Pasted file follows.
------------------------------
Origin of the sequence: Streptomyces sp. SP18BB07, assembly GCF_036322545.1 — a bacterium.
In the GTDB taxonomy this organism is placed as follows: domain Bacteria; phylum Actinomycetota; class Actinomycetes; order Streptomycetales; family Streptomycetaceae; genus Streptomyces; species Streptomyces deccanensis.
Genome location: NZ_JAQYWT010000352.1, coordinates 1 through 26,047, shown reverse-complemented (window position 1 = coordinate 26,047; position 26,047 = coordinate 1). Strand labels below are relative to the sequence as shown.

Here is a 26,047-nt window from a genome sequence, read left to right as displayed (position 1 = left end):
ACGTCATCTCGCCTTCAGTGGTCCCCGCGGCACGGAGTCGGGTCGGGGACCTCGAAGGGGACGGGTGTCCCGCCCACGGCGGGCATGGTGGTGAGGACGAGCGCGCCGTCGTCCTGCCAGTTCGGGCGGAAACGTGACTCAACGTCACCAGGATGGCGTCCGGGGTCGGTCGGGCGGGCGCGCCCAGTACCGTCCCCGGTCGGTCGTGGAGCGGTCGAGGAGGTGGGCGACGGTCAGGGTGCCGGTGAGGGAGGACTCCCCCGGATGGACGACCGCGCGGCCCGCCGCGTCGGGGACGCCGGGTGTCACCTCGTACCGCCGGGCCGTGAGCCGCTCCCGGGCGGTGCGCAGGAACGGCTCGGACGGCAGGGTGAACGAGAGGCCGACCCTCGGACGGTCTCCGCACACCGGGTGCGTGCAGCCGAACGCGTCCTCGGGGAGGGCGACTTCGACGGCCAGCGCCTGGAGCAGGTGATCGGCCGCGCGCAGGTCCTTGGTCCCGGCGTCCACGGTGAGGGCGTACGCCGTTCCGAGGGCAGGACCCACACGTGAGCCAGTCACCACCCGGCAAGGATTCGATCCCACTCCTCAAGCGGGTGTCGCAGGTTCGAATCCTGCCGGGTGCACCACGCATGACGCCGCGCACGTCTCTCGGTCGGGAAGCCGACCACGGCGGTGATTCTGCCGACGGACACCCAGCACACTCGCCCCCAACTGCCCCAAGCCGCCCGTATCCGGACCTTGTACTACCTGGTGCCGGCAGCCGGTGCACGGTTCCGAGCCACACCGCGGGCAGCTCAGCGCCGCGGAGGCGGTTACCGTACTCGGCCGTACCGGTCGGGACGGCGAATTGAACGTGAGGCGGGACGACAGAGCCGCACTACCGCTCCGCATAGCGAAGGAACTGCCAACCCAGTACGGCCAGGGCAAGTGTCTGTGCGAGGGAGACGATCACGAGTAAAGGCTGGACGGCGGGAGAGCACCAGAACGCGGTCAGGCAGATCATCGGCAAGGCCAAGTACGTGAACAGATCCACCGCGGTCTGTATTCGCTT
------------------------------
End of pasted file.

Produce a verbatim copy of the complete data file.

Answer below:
Origin of the sequence: Streptomyces sp. SP18BB07, assembly GCF_036322545.1 — a bacterium.
In the GTDB taxonomy this organism is placed as follows: domain Bacteria; phylum Actinomycetota; class Actinomycetes; order Streptomycetales; family Streptomycetaceae; genus Streptomyces; species Streptomyces deccanensis.
Genome location: NZ_JAQYWT010000352.1, coordinates 1 through 26,047, shown reverse-complemented (window position 1 = coordinate 26,047; position 26,047 = coordinate 1). Strand labels below are relative to the sequence as shown.

Here is a 26,047-nt window from a genome sequence, read left to right as displayed (position 1 = left end):
ACGTCATCTCGCCTTCAGTGGTCCCCGCGGCACGGAGTCGGGTCGGGGACCTCGAAGGGGACGGGTGTCCCGCCCACGGCGGGCATGGTGGTGAGGACGAGCGCGCCGTCGTCCTGCCAGTTCGGGCGGAAACGTGACTCAACGTCACCAGGATGGCGTCCGGGGTCGGTCGGGCGGGCGCGCCCAGTACCGTCCCCGGTCGGTCGTGGAGCGGTCGAGGAGGTGGGCGACGGTCAGGGTGCCGGTGAGGGAGGACTCCCCCGGATGGACGACCGCGCGGCCCGCCGCGTCGGGGACGCCGGGTGTCACCTCGTACCGCCGGGCCGTGAGCCGCTCCCGGGCGGTGCGCAGGAACGGCTCGGACGGCAGGGTGAACGAGAGGCCGACCCTCGGACGGTCTCCGCACACCGGGTGCGTGCAGCCGAACGCGTCCTCGGGGAGGGCGACTTCGACGGCCAGCGCCTGGAGCAGGTGATCGGCCGCGCGCAGGTCCTTGGTCCCGGCGTCCACGGTGAGGGCGTACGCCGTTCCGAGGGCAGGACCCACACGTGAGCCAGTCACCACCCGGCAAGGATTCGATCCCACTCCTCAAGCGGGTGTCGCAGGTTCGAATCCTGCCGGGTGCACCACGCATGACGCCGCGCACGTCTCTCGGTCGGGAAGCCGACCACGGCGGTGATTCTGCCGACGGACACCCAGCACACTCGCCCCCAACTGCCCCAAGCCGCCCGTATCCGGACCTTGTACTACCTGGTGCCGGCAGCCGGTGCACGGTTCCGAGCCACACCGCGGGCAGCTCAGCGCCGCGGAGGCGGTTACCGTACTCGGCCGTACCGGTCGGGACGGCGAATTGAACGTGAGGCGGGACGACAGAGCCGCACTACCGCTCCGCATAGCGAAGGAACTGCCAACCCAGTACGGCCAGGGCAAGTGTCTGTGCGAGGGAGACGATCACGAGTAAAGGCTGGACGGCGGGAGAGCACCAGAACGCGGTCAGGCAGATCATCGGCAAGGCCAAGTACGTGAACAGATCCACCGCGGTCTGTATTCGCTT